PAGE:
US President Donald Trump's style of governance defies traditional thinking. When it comes to communicating with the American people and the people of the world, his disdain of the traditional media is deep to the bone. He calls it the “fake news.” He calls it the enemy of the American people. He kicks some mainstream journalists out of the White House briefing room. He has ditched the annual White House Correspondents’ Dinner twice already, having been ridiculed once by Obama and comedian Seth Meyers at Obama’s last such event.
He didn’t even trust much of his own press secretary. The last poor guy holding that position, Sean Spicer, often had to come out to make sense of what Trump said one day, only to see being contradicted and sometimes ridiculed the very next day. Sarah Huckabee Sanders’ job isn’t any easier, as comedian Michelle Wolf once jokingly said that she “burns facts and then uses that ash to create a perfect smoky eye.”
The guy has such a big ego that he stands above everyone else working around him. He doesn’t need any spokesperson to rehash his words. Trump acts as his own spokesperson. And the tool he uses is no other than Twitter.
Trump’s Twitter account has a following numbered in the millions. Other than venting anger at whatever makes him angry, which he has a hundred of them every day, I can think of three other reasons why he tweets.
First, Trump is a showman. He used to run his own show called the Apprentice. That is where he gets to know Stormy Daniels, Karen McDougal and god knows how many other beautiful ladies out there. As a showman, of course he wants to be the first person to get the news out.
He usually tweets about something that is about to come. The latest tweet from him regarding pulling out of the Iran nuclear deal is a case in point. He tweeted that he will announce the decision the next day. Next day he did. He did the same thing with respect to pulling out of the Paris Climate Accord. The same pattern emerged again with respect to the upcoming meeting with the DPRK’s Kim Jong Un. While the pundits on cable news were driveling over when, where and if he will meet Kim, he came out with a tweet that he will give answers to these questions in due time. Then the decision came yesterday, which is going to be in Singapore on June 12, defying everyone’s guess.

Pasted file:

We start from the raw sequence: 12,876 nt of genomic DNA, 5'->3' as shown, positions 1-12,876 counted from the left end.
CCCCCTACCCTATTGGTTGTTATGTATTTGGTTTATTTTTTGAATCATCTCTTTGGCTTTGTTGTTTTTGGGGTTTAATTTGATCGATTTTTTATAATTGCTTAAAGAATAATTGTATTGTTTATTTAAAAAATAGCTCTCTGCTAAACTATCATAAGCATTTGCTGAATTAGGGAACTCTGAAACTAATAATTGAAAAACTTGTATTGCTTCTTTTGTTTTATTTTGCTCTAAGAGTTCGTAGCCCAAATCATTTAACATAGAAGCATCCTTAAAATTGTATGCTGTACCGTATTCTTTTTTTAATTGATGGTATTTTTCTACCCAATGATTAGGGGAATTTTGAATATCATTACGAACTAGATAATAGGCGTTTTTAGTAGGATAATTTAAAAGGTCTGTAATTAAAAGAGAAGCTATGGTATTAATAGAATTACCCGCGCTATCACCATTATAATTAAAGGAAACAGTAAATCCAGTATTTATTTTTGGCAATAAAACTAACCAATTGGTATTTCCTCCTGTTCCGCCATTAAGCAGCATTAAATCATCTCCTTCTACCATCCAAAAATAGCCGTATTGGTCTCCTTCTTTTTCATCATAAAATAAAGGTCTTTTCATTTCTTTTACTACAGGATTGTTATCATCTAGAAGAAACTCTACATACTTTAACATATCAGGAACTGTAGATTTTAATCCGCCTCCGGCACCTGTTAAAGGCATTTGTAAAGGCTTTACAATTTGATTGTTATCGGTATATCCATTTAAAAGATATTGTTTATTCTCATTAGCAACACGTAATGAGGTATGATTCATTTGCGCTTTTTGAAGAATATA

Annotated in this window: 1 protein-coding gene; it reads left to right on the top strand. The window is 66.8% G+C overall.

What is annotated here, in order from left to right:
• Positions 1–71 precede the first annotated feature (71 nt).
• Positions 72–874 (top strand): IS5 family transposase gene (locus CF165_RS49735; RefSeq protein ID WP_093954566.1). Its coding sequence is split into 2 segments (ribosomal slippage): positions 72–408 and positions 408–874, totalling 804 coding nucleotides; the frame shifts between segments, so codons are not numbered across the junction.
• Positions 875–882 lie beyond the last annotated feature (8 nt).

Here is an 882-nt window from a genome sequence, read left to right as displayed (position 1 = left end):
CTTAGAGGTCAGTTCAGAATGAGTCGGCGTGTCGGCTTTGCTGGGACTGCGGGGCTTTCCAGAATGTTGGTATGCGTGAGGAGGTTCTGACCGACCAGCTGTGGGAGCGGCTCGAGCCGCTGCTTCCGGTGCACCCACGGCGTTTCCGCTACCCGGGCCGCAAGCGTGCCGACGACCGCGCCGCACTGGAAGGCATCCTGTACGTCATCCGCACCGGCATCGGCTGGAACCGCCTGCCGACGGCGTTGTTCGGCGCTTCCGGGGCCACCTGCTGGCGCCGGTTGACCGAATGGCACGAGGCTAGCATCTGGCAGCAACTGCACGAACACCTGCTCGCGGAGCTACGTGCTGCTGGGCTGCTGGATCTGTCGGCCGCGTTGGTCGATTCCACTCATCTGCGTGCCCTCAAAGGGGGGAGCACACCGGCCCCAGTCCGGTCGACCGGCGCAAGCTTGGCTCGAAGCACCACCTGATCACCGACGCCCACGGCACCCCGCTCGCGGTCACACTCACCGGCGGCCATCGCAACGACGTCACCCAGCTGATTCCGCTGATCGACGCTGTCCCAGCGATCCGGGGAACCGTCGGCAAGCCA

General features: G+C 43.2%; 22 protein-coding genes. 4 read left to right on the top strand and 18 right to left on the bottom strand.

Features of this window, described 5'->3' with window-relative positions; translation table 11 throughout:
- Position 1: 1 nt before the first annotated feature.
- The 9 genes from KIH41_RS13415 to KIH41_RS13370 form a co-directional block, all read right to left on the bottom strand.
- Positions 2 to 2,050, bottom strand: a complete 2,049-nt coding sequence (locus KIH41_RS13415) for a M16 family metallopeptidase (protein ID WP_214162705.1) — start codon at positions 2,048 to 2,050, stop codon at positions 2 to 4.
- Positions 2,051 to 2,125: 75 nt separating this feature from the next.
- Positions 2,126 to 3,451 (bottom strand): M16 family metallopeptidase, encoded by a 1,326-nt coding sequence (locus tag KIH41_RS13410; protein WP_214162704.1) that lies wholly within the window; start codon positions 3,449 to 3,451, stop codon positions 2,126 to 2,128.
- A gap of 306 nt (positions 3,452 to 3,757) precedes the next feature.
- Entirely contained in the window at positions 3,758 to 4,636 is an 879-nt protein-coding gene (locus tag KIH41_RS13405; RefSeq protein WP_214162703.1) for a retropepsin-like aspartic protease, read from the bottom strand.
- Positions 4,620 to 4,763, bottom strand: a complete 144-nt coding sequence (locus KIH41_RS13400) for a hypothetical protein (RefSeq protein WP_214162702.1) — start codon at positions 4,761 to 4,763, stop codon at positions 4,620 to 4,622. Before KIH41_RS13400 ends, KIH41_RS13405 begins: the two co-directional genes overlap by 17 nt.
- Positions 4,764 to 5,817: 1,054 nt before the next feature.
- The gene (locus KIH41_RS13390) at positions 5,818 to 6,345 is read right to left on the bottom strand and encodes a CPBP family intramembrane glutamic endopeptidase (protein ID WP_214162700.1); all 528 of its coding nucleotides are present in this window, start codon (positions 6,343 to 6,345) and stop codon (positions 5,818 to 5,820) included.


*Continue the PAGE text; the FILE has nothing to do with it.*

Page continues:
The guy derives satisfaction from things like this.
The other reason he tweets is often related to prodding his cabinet members or sometimes outright humiliating them. He also derives satisfaction from it. That might also be a sign of imminent firing.
He did this with his Secretary of State Rex Tillerson, Attorney General Jeff Sessions, Deputy Attorney General Rod Rosenstein, and Chief of Staff John Kelly. The latter three guys are still hanging on, but I think their days are numbered.
The final purpose for Trump to tweet is of course to lie. He has been caught red-handed numerous times already that I won’t hesitate for a second to call him a habitual liar. There are so many lies this guy has peddled on Twitter that Twitter keeps a web page just to document all of them.
I am going to contribute one more that unfortunately the “fake news” hasn’t caught him. Or maybe the New York Times and the Washington Post hold a high bar in substantiating evidence before they label someone as lying. But to me, it is pretty obvious that Trump’s following tweet, which he wrote last month, is a big lie:
“While Japan and South Korea would like us to go back into TPP, I don't like the deal for the United States. Too many contingencies and no way to get out, if it doesn't work. Bilateral deals are far more efficient, profitable and better for our workers. Look how bad WTO is to US.”
Well, the problem is that South Korea has never been, nor currently is a member of the original TPP block of countries or the current CPTPP (Comprehensive and Progress TPP) signatories, which consist of the remaining TPP members after the US exit. Come on, do you really think South Korea would ever invite the US to join something that it is never part of? So obviously a lie!
The author, Dr. John Gong, is a fellow at the Charhar Institute.